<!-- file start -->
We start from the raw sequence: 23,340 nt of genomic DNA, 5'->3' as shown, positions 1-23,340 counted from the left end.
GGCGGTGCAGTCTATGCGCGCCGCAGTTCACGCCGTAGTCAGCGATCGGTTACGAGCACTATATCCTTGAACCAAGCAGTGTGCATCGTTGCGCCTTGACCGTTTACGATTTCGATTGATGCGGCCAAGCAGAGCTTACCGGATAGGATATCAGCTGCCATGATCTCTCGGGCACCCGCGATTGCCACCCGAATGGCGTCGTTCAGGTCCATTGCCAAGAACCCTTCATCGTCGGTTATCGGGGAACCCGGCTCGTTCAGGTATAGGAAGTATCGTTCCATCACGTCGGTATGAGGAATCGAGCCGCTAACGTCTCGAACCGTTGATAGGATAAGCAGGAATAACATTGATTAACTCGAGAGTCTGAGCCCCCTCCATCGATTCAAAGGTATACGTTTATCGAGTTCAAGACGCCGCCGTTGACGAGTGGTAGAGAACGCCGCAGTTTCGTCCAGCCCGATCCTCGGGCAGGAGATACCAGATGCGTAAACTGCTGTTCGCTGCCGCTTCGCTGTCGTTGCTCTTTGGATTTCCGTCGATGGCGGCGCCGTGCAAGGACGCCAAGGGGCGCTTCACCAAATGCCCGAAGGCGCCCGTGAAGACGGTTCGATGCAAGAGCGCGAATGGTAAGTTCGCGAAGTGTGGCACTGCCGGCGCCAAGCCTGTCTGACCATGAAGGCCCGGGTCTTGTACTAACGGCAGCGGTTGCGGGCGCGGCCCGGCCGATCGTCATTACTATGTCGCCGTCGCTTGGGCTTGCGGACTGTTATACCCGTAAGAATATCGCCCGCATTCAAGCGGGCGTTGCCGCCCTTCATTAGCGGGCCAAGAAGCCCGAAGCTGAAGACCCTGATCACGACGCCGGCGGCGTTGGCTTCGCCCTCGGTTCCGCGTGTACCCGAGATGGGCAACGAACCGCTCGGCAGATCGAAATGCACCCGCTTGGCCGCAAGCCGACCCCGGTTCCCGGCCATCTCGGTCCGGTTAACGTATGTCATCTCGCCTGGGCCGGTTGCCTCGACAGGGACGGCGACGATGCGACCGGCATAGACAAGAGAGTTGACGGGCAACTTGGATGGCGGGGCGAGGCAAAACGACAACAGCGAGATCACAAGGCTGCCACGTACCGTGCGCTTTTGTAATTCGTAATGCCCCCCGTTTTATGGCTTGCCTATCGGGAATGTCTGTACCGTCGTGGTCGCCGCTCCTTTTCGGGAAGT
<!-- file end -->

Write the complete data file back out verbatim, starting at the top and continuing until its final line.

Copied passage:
We start from the raw sequence: 23,340 nt of genomic DNA, 5'->3' as shown, positions 1-23,340 counted from the left end.
GGCGGTGCAGTCTATGCGCGCCGCAGTTCACGCCGTAGTCAGCGATCGGTTACGAGCACTATATCCTTGAACCAAGCAGTGTGCATCGTTGCGCCTTGACCGTTTACGATTTCGATTGATGCGGCCAAGCAGAGCTTACCGGATAGGATATCAGCTGCCATGATCTCTCGGGCACCCGCGATTGCCACCCGAATGGCGTCGTTCAGGTCCATTGCCAAGAACCCTTCATCGTCGGTTATCGGGGAACCCGGCTCGTTCAGGTATAGGAAGTATCGTTCCATCACGTCGGTATGAGGAATCGAGCCGCTAACGTCTCGAACCGTTGATAGGATAAGCAGGAATAACATTGATTAACTCGAGAGTCTGAGCCCCCTCCATCGATTCAAAGGTATACGTTTATCGAGTTCAAGACGCCGCCGTTGACGAGTGGTAGAGAACGCCGCAGTTTCGTCCAGCCCGATCCTCGGGCAGGAGATACCAGATGCGTAAACTGCTGTTCGCTGCCGCTTCGCTGTCGTTGCTCTTTGGATTTCCGTCGATGGCGGCGCCGTGCAAGGACGCCAAGGGGCGCTTCACCAAATGCCCGAAGGCGCCCGTGAAGACGGTTCGATGCAAGAGCGCGAATGGTAAGTTCGCGAAGTGTGGCACTGCCGGCGCCAAGCCTGTCTGACCATGAAGGCCCGGGTCTTGTACTAACGGCAGCGGTTGCGGGCGCGGCCCGGCCGATCGTCATTACTATGTCGCCGTCGCTTGGGCTTGCGGACTGTTATACCCGTAAGAATATCGCCCGCATTCAAGCGGGCGTTGCCGCCCTTCATTAGCGGGCCAAGAAGCCCGAAGCTGAAGACCCTGATCACGACGCCGGCGGCGTTGGCTTCGCCCTCGGTTCCGCGTGTACCCGAGATGGGCAACGAACCGCTCGGCAGATCGAAATGCACCCGCTTGGCCGCAAGCCGACCCCGGTTCCCGGCCATCTCGGTCCGGTTAACGTATGTCATCTCGCCTGGGCCGGTTGCCTCGACAGGGACGGCGACGATGCGACCGGCATAGACAAGAGAGTTGACGGGCAACTTGGATGGCGGGGCGAGGCAAAACGACAACAGCGAGATCACAAGGCTGCCACGTACCGTGCGCTTTTGTAATTCGTAATGCCCCCCGTTTTATGGCTTGCCTATCGGGAATGTCTGTACCGTCGTGGTCGCCGCTCCTTTTCGGGAAGT